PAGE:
Great Basin section

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This article is about the United States physiographic section. For the much larger hydrological subregion for which this area is named, see Great Basin. For the similar-sized WWF ecoregion, see Great Basin shrub steppe.
Great Basin section
physiographic region
US west coast physiographic regions map.jpg
The Great Basin physiographic section (22a) is bordered by the Pacific Mountain (23) and Rocky Mountain (18) divisions; the Columbia Plateau (20) and Colorado Plateau (21) provinces; and the Sonoran Desert (22b) and Mexican Highland (22d) sections.
Location western United States
Area 170,000 sq mi (440,298 km2)
Biome Central Basin and Range ecoregion

The Great Basin section is a physiographic area which extends into the Colorado River watershed on the southeast (including the Las Vegas Valley and northwest corner of Arizona), as well as into the watersheds of the Klamath River (northwest) and Sacramento River (west).[1] The largest section of the Basin and Range Province was originally defined as two sections in 1917 (the northwest was the Oregon lakes section).[2][3]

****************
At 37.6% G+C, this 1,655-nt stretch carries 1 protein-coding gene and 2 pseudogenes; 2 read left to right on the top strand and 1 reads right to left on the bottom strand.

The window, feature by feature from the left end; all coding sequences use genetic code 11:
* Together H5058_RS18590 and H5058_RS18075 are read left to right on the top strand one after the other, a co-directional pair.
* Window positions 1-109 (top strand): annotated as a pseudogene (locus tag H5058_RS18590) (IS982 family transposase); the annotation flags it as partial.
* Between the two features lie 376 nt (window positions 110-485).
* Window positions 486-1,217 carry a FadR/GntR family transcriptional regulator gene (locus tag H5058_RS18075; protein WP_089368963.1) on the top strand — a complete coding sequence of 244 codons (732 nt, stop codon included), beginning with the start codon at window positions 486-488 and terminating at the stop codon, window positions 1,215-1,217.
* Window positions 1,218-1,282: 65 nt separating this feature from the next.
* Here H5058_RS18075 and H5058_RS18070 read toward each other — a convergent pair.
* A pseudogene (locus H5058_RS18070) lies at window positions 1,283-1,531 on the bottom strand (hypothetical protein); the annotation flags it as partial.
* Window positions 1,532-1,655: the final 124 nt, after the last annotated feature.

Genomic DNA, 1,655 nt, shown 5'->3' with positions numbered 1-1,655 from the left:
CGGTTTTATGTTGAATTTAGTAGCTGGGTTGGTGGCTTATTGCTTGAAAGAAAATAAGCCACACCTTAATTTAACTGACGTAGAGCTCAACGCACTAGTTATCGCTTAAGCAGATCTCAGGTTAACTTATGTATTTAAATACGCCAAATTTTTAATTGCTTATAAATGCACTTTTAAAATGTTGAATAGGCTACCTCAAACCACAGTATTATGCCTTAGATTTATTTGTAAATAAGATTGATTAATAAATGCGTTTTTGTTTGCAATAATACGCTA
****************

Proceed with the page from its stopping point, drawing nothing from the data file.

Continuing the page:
The Great Basin section's northern border in Nevada is a portion of the Great Basin Divide, the southern border extends into the Mojave Desert, and the western border is primarily the Sierra escarpment. Small portions of the section extend into the Northern Basin and Range (ecoregion) and the Sonoran Desert Level III EPA ecoregions.[4][5]


  1. ^ "Physiographic Regions". United States Geological Survey. 2003-04-17. Retrieved 2008-01-30. 
  2. ^ Fenneman, Nevin M. (January 1917). "Physiographic Subdivision of the United States". Proceedings of the National Academy of Sciences of the United States of America 3 (1): 17–22. doi:10.1073/pnas.3.1.17. OCLC 43473694. PMC 1091163. PMID 16586678. Retrieved 5 October 2010. 
  3. ^ "Automated IFSAR Terrain Analysis System". Defense Advanced Research Projects Agency (DOD), Information Sciences Office. 31 August 2001. Retrieved 5 October 2010. 
  4. ^ Fenneman, Nevin Melancthon (1931). Physiography of western United States. McGraw-Hill. OCLC 487636. 
  5. ^ Fenneman, Nevin Melancthon (1938). Physiography of eastern United States. McGraw-Hill. OCLC 487628.